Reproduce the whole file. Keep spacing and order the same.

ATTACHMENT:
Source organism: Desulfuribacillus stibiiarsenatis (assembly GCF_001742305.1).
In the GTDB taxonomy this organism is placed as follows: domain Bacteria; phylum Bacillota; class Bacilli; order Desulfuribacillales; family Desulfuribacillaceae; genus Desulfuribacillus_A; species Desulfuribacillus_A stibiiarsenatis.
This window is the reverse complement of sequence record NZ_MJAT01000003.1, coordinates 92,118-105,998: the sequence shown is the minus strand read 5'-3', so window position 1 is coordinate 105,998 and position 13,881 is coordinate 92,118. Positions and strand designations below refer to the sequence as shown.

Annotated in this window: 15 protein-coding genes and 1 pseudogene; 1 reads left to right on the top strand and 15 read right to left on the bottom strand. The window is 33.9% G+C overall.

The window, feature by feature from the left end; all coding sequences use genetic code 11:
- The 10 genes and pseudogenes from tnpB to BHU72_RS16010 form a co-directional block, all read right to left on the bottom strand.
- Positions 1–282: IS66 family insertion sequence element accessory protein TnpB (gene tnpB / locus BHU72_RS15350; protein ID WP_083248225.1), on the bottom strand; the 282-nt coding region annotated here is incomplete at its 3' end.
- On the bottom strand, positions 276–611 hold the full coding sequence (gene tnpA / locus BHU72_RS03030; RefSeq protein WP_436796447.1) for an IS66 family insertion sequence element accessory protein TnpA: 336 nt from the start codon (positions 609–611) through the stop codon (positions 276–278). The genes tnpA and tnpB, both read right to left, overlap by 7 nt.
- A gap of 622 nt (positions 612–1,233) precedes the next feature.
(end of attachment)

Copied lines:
Source organism: Desulfuribacillus stibiiarsenatis (assembly GCF_001742305.1).
In the GTDB taxonomy this organism is placed as follows: domain Bacteria; phylum Bacillota; class Bacilli; order Desulfuribacillales; family Desulfuribacillaceae; genus Desulfuribacillus_A; species Desulfuribacillus_A stibiiarsenatis.
This window is the reverse complement of sequence record NZ_MJAT01000003.1, coordinates 92,118-105,998: the sequence shown is the minus strand read 5'-3', so window position 1 is coordinate 105,998 and position 13,881 is coordinate 92,118. Positions and strand designations below refer to the sequence as shown.

Annotated in this window: 15 protein-coding genes and 1 pseudogene; 1 reads left to right on the top strand and 15 read right to left on the bottom strand. The window is 33.9% G+C overall.

The window, feature by feature from the left end; all coding sequences use genetic code 11:
- The 10 genes and pseudogenes from tnpB to BHU72_RS16010 form a co-directional block, all read right to left on the bottom strand.
- Positions 1–282: IS66 family insertion sequence element accessory protein TnpB (gene tnpB / locus BHU72_RS15350; protein ID WP_083248225.1), on the bottom strand; the 282-nt coding region annotated here is incomplete at its 3' end.
- On the bottom strand, positions 276–611 hold the full coding sequence (gene tnpA / locus BHU72_RS03030; RefSeq protein WP_436796447.1) for an IS66 family insertion sequence element accessory protein TnpA: 336 nt from the start codon (positions 609–611) through the stop codon (positions 276–278). The genes tnpA and tnpB, both read right to left, overlap by 7 nt.
- A gap of 622 nt (positions 612–1,233) precedes the next feature.